Our double-overtime-loss on the road to Cal was our season, emotionally, in microcosm. Jack was right. An amazing 500 yards of offense for the Buffs; and it still wasn’t enough. It was painful, but it showed the team could slug it out and keep slugging.
In hindsight, I see in these two weeks of football in the fall of 2014, the roots of our upcoming 10-win season and Pac-12 Division title. But in the moment, it’s still just a 2-2 football team.
By the end of October, with the football team logging a 2-6 record, we were already looking to the Basketball season with hope. As you’ll recall (or as you’ll see), that was also the wrong place to look.
There’s little need to detail the rest of the season.
To say the Pac-12 South was a tough place for our baby buffaloes to find their hooves is an understatement. The conference finished up with 5 ranked teams with 9 or more wins in the South; and National-Championship-bound Oregon in the North.
Arizona “represented” the Pac-12 South in the championship game, and Oregon duly demolished them 51-14. And the First* College Football Playoff happened. The Oregon Ducks did their best impersonation of themselves; and appeared in the National Championship game.
We don’t know this yet, but in future years the College Football Playoff will yet prove to be as bad a selection process as the BCS ever was; just as exclusionary to non-Power 5 conferences, and only too happy to admit teams to the Final Four that never even won their Division, much less their Conference.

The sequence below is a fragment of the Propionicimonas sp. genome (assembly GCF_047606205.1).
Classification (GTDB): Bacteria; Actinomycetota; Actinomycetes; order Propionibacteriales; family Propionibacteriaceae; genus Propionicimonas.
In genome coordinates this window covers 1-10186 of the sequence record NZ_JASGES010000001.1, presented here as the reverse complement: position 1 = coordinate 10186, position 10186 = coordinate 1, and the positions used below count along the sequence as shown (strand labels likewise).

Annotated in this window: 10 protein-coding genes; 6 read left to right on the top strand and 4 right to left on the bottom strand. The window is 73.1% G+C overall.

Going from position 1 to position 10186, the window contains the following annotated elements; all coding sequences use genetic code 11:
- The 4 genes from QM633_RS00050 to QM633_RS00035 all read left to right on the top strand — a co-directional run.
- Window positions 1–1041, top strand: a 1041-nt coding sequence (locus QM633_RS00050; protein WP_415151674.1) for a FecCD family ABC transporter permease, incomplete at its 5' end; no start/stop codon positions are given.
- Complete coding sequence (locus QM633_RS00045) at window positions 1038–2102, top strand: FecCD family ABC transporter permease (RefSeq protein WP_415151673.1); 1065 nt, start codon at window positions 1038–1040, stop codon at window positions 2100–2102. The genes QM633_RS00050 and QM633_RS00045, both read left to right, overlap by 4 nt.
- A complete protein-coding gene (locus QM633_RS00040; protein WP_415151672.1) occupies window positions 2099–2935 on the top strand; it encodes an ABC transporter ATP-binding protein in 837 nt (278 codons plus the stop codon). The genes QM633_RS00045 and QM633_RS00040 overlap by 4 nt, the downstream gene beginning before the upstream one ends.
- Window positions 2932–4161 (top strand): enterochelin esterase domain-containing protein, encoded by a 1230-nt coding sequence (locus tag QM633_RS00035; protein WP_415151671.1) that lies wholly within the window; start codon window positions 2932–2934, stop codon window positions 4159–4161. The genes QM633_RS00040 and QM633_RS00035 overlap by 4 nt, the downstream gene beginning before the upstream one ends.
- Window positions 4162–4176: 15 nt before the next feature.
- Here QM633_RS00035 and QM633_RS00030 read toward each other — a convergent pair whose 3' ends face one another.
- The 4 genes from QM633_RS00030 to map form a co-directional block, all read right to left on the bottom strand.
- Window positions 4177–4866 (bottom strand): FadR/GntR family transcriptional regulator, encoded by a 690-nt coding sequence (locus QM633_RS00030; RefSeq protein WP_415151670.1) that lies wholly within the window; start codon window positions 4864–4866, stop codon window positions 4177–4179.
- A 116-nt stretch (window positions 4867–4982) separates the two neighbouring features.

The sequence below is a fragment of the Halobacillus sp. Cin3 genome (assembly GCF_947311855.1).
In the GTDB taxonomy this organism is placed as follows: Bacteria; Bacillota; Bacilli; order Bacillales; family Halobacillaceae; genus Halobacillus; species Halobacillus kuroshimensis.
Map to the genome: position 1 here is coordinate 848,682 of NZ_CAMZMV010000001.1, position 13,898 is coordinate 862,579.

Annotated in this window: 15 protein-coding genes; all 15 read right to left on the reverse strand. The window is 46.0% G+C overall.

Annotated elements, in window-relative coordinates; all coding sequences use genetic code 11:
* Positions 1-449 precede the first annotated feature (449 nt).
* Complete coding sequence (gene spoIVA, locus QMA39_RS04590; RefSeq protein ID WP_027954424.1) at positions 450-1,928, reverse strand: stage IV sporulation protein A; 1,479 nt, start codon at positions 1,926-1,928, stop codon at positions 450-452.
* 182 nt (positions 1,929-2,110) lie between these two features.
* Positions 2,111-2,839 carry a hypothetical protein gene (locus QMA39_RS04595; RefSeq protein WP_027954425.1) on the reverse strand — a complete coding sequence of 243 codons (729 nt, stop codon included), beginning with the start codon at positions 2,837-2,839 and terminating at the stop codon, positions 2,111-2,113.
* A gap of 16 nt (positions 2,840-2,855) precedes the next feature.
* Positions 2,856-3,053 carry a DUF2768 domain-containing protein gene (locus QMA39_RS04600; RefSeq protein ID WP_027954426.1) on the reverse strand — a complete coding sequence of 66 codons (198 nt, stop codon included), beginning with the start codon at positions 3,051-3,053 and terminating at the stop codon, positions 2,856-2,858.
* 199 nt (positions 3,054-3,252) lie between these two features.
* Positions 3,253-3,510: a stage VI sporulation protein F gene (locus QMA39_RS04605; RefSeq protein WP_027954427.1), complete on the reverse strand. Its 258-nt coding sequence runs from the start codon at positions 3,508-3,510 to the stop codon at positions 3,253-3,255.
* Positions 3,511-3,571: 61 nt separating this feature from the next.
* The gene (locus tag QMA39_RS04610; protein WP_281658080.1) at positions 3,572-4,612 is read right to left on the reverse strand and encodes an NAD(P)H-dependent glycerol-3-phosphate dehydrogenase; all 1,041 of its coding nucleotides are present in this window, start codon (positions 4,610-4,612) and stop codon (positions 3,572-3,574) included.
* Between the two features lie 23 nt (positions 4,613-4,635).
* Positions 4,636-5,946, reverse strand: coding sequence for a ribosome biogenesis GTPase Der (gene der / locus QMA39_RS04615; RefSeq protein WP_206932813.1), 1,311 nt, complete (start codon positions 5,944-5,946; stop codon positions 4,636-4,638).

Let’s step onto a frigid soccer pitch briefly. By 2014, CU Women’s soccer had set pretty high expectations; having gone 3 rounds into the NCAA tournament the year prior. So, by those standards, 2014 was a pretty good year. The team logged a 13-6-1 regular-season record, and went two rounds deep into the November NCAA tournament, which again was hosted in Boulder that year.
In most good years; the story of CU Women’s soccer is a story of quality goalkeeping and effective offense. Most years show the Buffs scoring twice as many goals as their opponents, for roughly equal shots-on-goal. In the net, that meant keeper Kate Scheele. But, on offense in 2014, it was the Brie Hooks show. The forward was again one of the team’s top scorers, as she would be each year she played at CU.
That first-round tournament game in Boulder? Yeah; it was 16 degrees for that game. Have a look:
(That’s #20 Hooks with the assist to midfielder Pappalardo for the goal in the first highlight in the video).